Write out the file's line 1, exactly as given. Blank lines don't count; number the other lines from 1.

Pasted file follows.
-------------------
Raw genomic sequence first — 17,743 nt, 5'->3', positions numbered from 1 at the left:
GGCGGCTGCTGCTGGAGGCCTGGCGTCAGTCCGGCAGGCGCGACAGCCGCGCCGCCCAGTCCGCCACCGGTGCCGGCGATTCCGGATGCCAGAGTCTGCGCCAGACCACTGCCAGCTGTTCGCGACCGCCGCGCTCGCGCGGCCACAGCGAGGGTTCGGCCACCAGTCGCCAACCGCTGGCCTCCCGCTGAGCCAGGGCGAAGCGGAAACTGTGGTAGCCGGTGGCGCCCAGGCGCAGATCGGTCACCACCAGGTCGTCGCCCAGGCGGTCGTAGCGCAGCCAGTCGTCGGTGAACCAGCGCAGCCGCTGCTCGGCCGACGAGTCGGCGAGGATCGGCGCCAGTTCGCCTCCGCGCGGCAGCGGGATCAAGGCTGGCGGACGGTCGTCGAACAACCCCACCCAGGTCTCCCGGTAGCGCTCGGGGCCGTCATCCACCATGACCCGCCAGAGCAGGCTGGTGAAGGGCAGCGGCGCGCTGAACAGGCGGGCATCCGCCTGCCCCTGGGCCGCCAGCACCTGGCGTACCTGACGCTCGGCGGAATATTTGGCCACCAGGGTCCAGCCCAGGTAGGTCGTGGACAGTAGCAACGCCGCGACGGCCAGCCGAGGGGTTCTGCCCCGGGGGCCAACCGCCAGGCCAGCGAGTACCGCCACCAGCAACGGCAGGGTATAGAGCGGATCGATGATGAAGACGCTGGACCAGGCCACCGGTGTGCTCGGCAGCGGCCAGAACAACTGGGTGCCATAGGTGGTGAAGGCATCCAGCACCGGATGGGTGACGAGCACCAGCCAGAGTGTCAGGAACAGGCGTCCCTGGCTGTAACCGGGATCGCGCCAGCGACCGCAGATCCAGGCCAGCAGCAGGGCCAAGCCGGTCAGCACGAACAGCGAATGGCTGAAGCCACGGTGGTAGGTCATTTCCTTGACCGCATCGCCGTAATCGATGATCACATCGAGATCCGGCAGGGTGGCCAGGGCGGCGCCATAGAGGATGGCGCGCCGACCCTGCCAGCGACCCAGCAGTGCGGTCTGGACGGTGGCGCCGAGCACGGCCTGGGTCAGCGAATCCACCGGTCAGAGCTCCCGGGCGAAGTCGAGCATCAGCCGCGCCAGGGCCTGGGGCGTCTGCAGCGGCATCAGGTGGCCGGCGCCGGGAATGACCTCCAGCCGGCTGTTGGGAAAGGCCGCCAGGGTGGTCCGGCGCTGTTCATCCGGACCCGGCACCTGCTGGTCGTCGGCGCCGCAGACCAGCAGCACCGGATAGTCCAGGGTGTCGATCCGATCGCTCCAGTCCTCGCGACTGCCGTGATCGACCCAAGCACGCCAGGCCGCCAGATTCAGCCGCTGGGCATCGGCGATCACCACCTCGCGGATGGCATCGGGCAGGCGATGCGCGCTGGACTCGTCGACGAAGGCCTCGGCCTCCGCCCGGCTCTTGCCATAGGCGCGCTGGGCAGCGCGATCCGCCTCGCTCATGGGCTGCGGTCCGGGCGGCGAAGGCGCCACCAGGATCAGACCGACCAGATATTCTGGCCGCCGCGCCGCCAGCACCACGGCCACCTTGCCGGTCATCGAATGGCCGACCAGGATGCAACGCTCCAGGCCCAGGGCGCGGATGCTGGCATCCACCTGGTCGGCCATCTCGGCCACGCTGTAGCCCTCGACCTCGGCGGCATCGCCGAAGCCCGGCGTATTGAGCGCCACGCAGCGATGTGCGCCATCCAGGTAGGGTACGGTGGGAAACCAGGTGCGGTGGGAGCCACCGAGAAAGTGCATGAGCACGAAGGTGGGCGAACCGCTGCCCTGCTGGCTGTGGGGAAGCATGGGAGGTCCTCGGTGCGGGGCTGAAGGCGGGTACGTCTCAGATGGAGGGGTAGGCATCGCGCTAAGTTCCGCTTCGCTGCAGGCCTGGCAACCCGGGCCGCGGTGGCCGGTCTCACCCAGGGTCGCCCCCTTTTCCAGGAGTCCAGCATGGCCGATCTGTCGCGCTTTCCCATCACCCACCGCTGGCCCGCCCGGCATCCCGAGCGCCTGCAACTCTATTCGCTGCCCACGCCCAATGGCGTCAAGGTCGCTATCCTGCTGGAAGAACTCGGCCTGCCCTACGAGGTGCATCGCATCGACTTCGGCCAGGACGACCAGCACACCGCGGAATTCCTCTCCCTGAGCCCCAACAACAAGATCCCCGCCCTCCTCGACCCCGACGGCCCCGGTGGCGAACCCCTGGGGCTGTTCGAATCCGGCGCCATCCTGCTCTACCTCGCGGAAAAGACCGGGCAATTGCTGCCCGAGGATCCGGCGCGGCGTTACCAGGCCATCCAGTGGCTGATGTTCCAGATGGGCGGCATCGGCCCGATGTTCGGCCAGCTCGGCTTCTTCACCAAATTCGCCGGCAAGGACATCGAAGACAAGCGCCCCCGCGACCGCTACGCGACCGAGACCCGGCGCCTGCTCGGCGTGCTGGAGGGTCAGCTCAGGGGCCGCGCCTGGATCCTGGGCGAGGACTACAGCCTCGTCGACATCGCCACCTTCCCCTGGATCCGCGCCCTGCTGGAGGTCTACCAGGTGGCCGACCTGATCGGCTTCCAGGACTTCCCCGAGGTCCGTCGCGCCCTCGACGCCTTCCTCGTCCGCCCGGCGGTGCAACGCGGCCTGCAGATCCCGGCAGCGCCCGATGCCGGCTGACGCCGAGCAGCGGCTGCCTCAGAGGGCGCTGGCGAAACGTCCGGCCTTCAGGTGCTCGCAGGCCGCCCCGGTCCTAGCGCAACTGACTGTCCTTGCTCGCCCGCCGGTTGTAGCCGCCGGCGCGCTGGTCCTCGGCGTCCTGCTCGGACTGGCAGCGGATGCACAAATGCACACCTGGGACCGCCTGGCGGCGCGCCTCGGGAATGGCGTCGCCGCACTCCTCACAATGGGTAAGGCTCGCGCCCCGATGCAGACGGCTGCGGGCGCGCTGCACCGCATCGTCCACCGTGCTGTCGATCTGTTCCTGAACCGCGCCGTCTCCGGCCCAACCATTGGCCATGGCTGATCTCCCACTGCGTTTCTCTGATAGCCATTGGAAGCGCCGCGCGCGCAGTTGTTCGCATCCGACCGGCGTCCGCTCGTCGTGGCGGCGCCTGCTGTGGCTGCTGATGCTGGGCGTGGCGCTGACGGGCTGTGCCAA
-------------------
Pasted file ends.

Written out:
Raw genomic sequence first — 17,743 nt, 5'->3', positions numbered from 1 at the left: